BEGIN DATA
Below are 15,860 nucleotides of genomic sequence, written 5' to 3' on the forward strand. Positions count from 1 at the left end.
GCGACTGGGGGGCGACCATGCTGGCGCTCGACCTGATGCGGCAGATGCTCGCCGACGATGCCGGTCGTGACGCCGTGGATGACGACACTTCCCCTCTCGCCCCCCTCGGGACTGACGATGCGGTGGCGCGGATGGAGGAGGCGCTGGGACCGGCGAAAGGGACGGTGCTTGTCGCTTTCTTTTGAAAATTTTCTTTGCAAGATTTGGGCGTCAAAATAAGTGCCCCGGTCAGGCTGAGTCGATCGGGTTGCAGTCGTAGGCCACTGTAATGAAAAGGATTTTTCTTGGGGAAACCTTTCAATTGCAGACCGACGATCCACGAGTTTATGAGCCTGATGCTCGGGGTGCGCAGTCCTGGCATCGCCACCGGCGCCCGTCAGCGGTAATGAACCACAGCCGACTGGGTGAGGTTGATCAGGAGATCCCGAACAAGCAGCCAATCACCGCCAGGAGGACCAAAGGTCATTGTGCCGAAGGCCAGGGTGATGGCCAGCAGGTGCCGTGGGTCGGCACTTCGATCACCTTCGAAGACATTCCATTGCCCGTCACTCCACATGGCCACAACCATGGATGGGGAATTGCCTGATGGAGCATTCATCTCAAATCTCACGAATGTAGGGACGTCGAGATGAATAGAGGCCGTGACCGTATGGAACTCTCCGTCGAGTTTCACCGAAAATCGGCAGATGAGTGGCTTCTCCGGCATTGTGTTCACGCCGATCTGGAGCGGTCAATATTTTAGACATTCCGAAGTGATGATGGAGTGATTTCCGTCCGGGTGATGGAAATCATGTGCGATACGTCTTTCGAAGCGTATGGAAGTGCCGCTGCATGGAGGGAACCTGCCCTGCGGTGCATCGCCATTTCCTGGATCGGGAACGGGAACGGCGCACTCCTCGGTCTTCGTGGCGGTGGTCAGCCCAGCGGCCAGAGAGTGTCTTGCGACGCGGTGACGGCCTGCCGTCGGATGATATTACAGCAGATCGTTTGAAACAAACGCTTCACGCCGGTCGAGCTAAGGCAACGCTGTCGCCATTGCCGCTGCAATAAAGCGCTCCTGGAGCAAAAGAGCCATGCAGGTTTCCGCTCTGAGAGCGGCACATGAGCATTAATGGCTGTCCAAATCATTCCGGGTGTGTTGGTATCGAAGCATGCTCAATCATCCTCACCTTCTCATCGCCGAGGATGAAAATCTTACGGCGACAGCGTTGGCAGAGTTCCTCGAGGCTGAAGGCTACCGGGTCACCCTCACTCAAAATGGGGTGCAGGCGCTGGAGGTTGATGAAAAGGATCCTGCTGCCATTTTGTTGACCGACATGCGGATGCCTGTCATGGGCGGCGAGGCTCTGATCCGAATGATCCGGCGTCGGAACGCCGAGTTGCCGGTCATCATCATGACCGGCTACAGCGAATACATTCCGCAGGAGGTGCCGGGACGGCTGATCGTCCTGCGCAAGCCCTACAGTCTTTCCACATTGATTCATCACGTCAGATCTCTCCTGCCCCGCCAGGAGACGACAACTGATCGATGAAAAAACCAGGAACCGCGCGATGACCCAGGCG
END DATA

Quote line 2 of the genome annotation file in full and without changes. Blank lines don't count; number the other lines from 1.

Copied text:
GCGACTGGGGGGCGACCATGCTGGCGCTCGACCTGATGCGGCAGATGCTCGCCGACGATGCCGGTCGTGACGCCGTGGATGACGACACTTCCCCTCTCGCCCCCCTCGGGACTGACGATGCGGTGGCGCGGATGGAGGAGGCGCTGGGACCGGCGAAAGGGACGGTGCTTGTCGCTTTCTTTTGAAAATTTTCTTTGCAAGATTTGGGCGTCAAAATAAGTGCCCCGGTCAGGCTGAGTCGATCGGGTTGCAGTCGTAGGCCACTGTAATGAAAAGGATTTTTCTTGGGGAAACCTTTCAATTGCAGACCGACGATCCACGAGTTTATGAGCCTGATGCTCGGGGTGCGCAGTCCTGGCATCGCCACCGGCGCCCGTCAGCGGTAATGAACCACAGCCGACTGGGTGAGGTTGATCAGGAGATCCCGAACAAGCAGCCAATCACCGCCAGGAGGACCAAAGGTCATTGTGCCGAAGGCCAGGGTGATGGCCAGCAGGTGCCGTGGGTCGGCACTTCGATCACCTTCGAAGACATTCCATTGCCCGTCACTCCACATGGCCACAACCATGGATGGGGAATTGCCTGATGGAGCATTCATCTCAAATCTCACGAATGTAGGGACGTCGAGATGAATAGAGGCCGTGACCGTATGGAACTCTCCGTCGAGTTTCACCGAAAATCGGCAGATGAGTGGCTTCTCCGGCATTGTGTTCACGCCGATCTGGAGCGGTCAATATTTTAGACATTCCGAAGTGATGATGGAGTGATTTCCGTCCGGGTGATGGAAATCATGTGCGATACGTCTTTCGAAGCGTATGGAAGTGCCGCTGCATGGAGGGAACCTGCCCTGCGGTGCATCGCCATTTCCTGGATCGGGAACGGGAACGGCGCACTCCTCGGTCTTCGTGGCGGTGGTCAGCCCAGCGGCCAGAGAGTGTCTTGCGACGCGGTGACGGCCTGCCGTCGGATGATATTACAGCAGATCGTTTGAAACAAACGCTTCACGCCGGTCGAGCTAAGGCAACGCTGTCGCCATTGCCGCTGCAATAAAGCGCTCCTGGAGCAAAAGAGCCATGCAGGTTTCCGCTCTGAGAGCGGCACATGAGCATTAATGGCTGTCCAAATCATTCCGGGTGTGTTGGTATCGAAGCATGCTCAATCATCCTCACCTTCTCATCGCCGAGGATGAAAATCTTACGGCGACAGCGTTGGCAGAGTTCCTCGAGGCTGAAGGCTACCGGGTCACCCTCACTCAAAATGGGGTGCAGGCGCTGGAGGTTGATGAAAAGGATCCTGCTGCCATTTTGTTGACCGACATGCGGATGCCTGTCATGGGCGGCGAGGCTCTGATCCGAATGATCCGGCGTCGGAACGCCGAGTTGCCGGTCATCATCATGACCGGCTACAGCGAATACATTCCGCAGGAGGTGCCGGGACGGCTGATCGTCCTGCGCAAGCCCTACAGTCTTTCCACATTGATTCATCACGTCAGATCTCTCCTGCCCCGCCAGGAGACGACAACTGATCGATGAAAAAACCAGGAACCGCGCGATGACCCAGGCG